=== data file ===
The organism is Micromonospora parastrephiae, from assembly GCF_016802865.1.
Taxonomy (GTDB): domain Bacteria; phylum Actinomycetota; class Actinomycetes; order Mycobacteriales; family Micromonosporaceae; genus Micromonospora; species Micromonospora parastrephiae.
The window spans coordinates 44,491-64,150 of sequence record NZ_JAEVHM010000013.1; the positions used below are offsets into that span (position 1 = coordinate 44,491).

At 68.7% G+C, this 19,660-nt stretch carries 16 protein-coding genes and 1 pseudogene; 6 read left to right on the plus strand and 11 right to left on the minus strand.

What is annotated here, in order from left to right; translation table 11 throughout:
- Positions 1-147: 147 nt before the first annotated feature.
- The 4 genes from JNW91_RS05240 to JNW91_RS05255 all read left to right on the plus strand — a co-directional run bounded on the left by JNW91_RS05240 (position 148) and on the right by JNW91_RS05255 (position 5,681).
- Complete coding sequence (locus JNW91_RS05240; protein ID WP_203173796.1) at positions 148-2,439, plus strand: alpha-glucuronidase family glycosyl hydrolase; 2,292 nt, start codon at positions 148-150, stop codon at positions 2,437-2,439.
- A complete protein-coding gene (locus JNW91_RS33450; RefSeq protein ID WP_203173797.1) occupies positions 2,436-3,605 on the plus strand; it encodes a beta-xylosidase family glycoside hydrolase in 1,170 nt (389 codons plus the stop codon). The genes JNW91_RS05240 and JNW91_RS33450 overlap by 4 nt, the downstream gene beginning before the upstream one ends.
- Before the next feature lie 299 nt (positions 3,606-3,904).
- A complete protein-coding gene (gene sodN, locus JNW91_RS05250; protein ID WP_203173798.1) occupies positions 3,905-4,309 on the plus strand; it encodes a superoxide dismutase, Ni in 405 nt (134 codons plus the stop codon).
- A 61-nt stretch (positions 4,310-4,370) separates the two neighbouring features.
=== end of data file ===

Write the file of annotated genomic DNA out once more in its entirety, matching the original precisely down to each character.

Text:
The organism is Micromonospora parastrephiae, from assembly GCF_016802865.1.
Taxonomy (GTDB): domain Bacteria; phylum Actinomycetota; class Actinomycetes; order Mycobacteriales; family Micromonosporaceae; genus Micromonospora; species Micromonospora parastrephiae.
The window spans coordinates 44,491-64,150 of sequence record NZ_JAEVHM010000013.1; the positions used below are offsets into that span (position 1 = coordinate 44,491).

At 68.7% G+C, this 19,660-nt stretch carries 16 protein-coding genes and 1 pseudogene; 6 read left to right on the plus strand and 11 right to left on the minus strand.

What is annotated here, in order from left to right; translation table 11 throughout:
- Positions 1-147: 147 nt before the first annotated feature.
- The 4 genes from JNW91_RS05240 to JNW91_RS05255 all read left to right on the plus strand — a co-directional run bounded on the left by JNW91_RS05240 (position 148) and on the right by JNW91_RS05255 (position 5,681).
- Complete coding sequence (locus JNW91_RS05240; protein ID WP_203173796.1) at positions 148-2,439, plus strand: alpha-glucuronidase family glycosyl hydrolase; 2,292 nt, start codon at positions 148-150, stop codon at positions 2,437-2,439.
- A complete protein-coding gene (locus JNW91_RS33450; RefSeq protein ID WP_203173797.1) occupies positions 2,436-3,605 on the plus strand; it encodes a beta-xylosidase family glycoside hydrolase in 1,170 nt (389 codons plus the stop codon). The genes JNW91_RS05240 and JNW91_RS33450 overlap by 4 nt, the downstream gene beginning before the upstream one ends.
- Before the next feature lie 299 nt (positions 3,606-3,904).
- A complete protein-coding gene (gene sodN, locus JNW91_RS05250; protein ID WP_203173798.1) occupies positions 3,905-4,309 on the plus strand; it encodes a superoxide dismutase, Ni in 405 nt (134 codons plus the stop codon).
- A 61-nt stretch (positions 4,310-4,370) separates the two neighbouring features.